As the fall semester opens, students in Christopher Newport University's College of Business, Science and Technology program will have a new place to get involved in research - The Applied Research Center (ARC) in Oyster Point. At the ARC, students will work side by side with faculty in setting up laboratories, conducting research at high-powered work stations, developing and designing sensors and circuits, and using an ion chromatograph to analyze water and soil samples.
ARC is a new seven-story, 121,000-square-foot facility designed to foster collaboration between high technology firms, Jefferson Lab, Christopher Newport University, The College of William and Mary, Old Dominion University and Norfolk State University. The ARC Building will contain 27 state-of-the-art laboratories, including materials analysis labs, photonic labs, advanced computer facilities and a technical library.
CNU's Dean of Business, Science and Technology George Webb is enthusiastic about the significant addition to the University's capability to offer realworld research to its students and to support regional companies. "I am particularly excited by the learning environment that will be created when faculty from all four universitites and the Jefferson Lab collaborate," said Dr. Webb. "This mix gives Hampton Roads the scientific and engineering expertise in the characterization and processing of materials of a major research university."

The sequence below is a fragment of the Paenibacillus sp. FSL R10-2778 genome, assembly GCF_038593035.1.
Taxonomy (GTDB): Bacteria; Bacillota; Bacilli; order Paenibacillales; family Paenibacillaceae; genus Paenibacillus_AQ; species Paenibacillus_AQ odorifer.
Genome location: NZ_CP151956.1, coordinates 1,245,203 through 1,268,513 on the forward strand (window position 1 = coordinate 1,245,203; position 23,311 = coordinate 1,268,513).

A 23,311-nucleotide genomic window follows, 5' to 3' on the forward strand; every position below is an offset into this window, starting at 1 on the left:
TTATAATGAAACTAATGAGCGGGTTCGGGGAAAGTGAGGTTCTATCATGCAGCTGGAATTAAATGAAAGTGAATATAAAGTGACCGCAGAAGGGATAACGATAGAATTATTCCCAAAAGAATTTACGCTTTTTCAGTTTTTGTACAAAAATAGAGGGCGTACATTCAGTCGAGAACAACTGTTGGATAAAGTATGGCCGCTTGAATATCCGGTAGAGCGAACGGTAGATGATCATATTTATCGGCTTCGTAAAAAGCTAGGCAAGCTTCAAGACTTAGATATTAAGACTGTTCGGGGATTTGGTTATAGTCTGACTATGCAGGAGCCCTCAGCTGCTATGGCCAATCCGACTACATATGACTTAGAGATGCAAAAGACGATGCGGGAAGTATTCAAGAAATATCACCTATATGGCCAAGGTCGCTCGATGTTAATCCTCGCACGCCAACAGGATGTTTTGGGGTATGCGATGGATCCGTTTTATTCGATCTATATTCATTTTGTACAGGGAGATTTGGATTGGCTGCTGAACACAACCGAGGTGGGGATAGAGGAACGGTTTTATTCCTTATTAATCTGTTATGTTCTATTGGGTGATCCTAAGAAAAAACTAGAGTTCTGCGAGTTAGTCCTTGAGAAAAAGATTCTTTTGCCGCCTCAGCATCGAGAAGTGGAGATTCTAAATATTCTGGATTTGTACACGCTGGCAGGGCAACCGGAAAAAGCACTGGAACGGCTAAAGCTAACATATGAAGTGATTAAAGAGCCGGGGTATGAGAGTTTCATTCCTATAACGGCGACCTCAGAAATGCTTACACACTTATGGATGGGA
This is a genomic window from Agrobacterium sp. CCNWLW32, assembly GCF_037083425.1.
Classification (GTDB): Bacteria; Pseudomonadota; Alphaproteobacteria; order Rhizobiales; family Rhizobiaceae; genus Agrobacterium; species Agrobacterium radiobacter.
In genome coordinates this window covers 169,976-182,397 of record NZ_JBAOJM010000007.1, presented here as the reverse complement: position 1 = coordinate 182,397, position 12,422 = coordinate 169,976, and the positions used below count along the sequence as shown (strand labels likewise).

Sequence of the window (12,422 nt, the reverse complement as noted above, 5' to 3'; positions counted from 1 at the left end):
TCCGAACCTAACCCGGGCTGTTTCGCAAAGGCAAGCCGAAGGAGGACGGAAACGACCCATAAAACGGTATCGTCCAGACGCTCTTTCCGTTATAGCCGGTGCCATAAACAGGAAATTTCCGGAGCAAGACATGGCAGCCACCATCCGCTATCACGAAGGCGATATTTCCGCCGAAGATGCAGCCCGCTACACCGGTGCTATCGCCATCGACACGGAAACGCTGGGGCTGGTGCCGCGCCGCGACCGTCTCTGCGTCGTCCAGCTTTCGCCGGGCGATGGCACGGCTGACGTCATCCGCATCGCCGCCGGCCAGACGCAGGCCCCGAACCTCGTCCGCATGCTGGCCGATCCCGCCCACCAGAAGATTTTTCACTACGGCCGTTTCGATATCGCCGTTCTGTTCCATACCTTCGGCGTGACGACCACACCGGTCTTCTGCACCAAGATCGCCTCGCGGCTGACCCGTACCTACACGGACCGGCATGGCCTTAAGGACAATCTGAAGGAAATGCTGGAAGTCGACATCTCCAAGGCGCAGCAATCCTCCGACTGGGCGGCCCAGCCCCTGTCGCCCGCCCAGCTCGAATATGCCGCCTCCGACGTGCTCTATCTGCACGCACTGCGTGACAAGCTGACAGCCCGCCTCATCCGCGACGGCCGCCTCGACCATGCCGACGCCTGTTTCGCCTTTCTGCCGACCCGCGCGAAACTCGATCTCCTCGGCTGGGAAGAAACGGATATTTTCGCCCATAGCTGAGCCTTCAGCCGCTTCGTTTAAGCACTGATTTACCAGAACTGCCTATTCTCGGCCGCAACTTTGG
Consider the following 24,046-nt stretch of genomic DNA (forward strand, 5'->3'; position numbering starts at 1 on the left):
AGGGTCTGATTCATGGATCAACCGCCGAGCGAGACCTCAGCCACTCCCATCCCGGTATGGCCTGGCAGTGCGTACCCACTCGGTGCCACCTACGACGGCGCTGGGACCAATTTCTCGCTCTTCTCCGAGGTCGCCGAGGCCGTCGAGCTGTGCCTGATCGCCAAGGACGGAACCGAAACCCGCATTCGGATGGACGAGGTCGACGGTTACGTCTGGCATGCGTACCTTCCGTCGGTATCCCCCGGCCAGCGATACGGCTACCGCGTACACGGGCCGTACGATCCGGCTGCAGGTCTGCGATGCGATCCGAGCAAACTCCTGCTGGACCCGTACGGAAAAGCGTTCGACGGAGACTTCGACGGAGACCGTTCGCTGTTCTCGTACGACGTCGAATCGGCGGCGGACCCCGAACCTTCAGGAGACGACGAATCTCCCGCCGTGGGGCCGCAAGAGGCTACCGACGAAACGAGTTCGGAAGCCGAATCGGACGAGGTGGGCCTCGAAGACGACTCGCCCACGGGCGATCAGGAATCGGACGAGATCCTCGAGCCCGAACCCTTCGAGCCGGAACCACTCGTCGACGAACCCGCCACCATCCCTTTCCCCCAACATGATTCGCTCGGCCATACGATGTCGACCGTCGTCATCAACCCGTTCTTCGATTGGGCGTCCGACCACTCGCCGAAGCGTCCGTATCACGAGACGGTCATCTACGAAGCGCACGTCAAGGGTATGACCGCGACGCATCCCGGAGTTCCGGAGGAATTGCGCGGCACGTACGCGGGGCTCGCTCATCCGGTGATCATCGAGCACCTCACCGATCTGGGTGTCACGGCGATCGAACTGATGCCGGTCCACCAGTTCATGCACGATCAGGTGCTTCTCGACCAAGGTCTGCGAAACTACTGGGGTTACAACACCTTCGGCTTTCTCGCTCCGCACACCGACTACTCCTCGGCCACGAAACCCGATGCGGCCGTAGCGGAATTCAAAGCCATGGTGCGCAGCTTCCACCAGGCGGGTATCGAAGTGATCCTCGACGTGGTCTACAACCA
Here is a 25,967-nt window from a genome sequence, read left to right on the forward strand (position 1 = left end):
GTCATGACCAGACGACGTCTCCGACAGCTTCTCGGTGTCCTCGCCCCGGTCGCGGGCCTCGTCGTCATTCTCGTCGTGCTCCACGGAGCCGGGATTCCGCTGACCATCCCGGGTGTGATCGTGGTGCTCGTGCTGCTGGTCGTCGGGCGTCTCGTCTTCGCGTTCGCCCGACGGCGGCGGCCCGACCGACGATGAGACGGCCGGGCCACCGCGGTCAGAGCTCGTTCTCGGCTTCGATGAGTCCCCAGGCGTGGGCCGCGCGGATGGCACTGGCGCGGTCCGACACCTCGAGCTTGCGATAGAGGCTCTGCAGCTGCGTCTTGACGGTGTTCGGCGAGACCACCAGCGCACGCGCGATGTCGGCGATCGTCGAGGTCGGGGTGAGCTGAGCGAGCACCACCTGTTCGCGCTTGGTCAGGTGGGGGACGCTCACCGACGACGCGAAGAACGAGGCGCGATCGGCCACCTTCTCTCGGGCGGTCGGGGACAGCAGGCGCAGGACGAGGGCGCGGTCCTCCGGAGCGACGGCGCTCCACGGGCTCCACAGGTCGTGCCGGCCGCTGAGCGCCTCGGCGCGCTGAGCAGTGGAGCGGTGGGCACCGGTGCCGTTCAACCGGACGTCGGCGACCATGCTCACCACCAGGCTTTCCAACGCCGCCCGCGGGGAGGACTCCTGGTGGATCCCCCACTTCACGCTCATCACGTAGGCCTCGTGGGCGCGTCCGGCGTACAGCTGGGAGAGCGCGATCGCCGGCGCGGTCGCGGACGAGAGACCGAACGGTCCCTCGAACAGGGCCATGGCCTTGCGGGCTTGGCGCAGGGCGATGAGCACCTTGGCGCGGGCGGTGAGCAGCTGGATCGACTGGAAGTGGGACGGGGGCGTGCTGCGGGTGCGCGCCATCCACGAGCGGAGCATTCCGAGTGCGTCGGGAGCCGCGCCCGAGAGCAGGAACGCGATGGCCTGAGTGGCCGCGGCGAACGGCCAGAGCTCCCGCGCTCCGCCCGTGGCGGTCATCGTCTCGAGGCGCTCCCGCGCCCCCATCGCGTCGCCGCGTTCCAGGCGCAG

Dr. Lee Beach, former Deputy Director of NASA's Langley Research Center, is Associate Director for CNU's division of ARC. Dr. Beach brings a wealth of experience in developing research and technology programs. He has led national studies to determine the future direction of the U.S. aeronautics effort and the size and makeup of the infra-structure to support it.
"I am very pleased to be joining CNU at a time when a new facility is providing a first class place for universities, a national lab and businesses to leverage their respective capabilities for the good of the state and the region," said Dr. Beach. "ARC will provide CNU faculty and students with unique opportunities to work across institutional boundaries and partnerships. This kind of experience is becoming more and more important at all levels of government, business and academia."
The CNU research and development efforts housed at the Research Park will include four laboratories - an Integrated Circuits Laboratory, a Laser and Photonics Laboratory, an Ecological Monitoring Laboratory and a Solid State Sensors Lab. The Laboratories will support funded and applied research and development projects by teams of faculty and students, collaboration in the Research Park's efforts at Technology transfer and teleconferencing, and the participation in the creation of a computer capability that will be shared by university partners in the Center.
The Integrated Circuits Laboratory and the Laser and Photonics Laboratory will develop their research programs this year. The Ecological Monitoring Lab is purchasing and testing the equipment for studying environmental samples and the Solid State Sensors Lab is working on the initial design of an integrated, computer-driven laboratory that will include testing in high magnetic fields.